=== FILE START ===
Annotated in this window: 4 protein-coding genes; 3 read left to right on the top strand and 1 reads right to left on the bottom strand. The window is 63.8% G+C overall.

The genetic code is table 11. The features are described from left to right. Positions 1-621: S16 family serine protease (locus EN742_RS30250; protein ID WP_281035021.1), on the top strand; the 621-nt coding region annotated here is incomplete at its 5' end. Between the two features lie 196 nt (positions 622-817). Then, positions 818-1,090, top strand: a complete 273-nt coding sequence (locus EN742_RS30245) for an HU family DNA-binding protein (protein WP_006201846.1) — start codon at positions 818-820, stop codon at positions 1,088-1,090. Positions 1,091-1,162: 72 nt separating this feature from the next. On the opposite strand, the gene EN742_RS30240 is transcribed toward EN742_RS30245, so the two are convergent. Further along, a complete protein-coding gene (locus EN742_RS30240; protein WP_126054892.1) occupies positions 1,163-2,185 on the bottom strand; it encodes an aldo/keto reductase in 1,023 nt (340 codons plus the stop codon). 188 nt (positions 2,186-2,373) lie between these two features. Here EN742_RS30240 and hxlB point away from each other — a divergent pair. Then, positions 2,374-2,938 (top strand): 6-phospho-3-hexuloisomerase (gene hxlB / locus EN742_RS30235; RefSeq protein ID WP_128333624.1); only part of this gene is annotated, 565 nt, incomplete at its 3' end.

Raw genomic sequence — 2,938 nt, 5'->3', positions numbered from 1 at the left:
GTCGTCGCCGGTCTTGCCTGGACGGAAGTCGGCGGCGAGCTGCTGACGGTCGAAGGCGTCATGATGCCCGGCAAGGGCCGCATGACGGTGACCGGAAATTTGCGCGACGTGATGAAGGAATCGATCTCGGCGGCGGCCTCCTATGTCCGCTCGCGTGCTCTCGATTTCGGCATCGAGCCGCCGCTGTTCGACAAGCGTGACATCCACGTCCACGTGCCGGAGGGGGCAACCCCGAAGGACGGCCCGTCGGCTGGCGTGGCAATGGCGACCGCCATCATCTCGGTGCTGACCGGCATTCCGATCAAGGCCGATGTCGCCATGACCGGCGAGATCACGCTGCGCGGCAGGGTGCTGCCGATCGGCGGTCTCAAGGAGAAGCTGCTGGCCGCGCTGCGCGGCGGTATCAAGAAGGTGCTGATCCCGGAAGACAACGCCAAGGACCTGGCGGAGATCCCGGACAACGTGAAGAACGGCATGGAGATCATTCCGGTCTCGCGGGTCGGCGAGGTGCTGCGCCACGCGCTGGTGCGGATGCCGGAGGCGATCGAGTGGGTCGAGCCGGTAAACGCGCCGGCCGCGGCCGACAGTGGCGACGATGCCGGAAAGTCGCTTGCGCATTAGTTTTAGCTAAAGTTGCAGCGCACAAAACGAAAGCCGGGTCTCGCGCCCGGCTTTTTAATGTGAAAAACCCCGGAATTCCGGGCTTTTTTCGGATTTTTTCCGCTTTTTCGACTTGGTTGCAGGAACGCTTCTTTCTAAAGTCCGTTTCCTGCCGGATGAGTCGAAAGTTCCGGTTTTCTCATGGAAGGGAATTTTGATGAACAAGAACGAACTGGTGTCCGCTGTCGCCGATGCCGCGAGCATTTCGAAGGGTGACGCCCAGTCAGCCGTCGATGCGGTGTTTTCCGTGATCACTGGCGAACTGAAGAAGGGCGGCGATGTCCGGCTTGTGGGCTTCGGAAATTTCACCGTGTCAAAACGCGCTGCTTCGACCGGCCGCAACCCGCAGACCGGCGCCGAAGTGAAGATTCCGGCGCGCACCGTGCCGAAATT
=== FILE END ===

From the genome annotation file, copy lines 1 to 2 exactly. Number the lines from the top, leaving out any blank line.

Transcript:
Annotated in this window: 4 protein-coding genes; 3 read left to right on the top strand and 1 reads right to left on the bottom strand. The window is 63.8% G+C overall.

The genetic code is table 11. The features are described from left to right. Positions 1-621: S16 family serine protease (locus EN742_RS30250; protein ID WP_281035021.1), on the top strand; the 621-nt coding region annotated here is incomplete at its 5' end. Between the two features lie 196 nt (positions 622-817). Then, positions 818-1,090, top strand: a complete 273-nt coding sequence (locus EN742_RS30245) for an HU family DNA-binding protein (protein WP_006201846.1) — start codon at positions 818-820, stop codon at positions 1,088-1,090. Positions 1,091-1,162: 72 nt separating this feature from the next. On the opposite strand, the gene EN742_RS30240 is transcribed toward EN742_RS30245, so the two are convergent. Further along, a complete protein-coding gene (locus EN742_RS30240; protein WP_126054892.1) occupies positions 1,163-2,185 on the bottom strand; it encodes an aldo/keto reductase in 1,023 nt (340 codons plus the stop codon). 188 nt (positions 2,186-2,373) lie between these two features. Here EN742_RS30240 and hxlB point away from each other — a divergent pair. Then, positions 2,374-2,938 (top strand): 6-phospho-3-hexuloisomerase (gene hxlB / locus EN742_RS30235; RefSeq protein ID WP_128333624.1); only part of this gene is annotated, 565 nt, incomplete at its 3' end.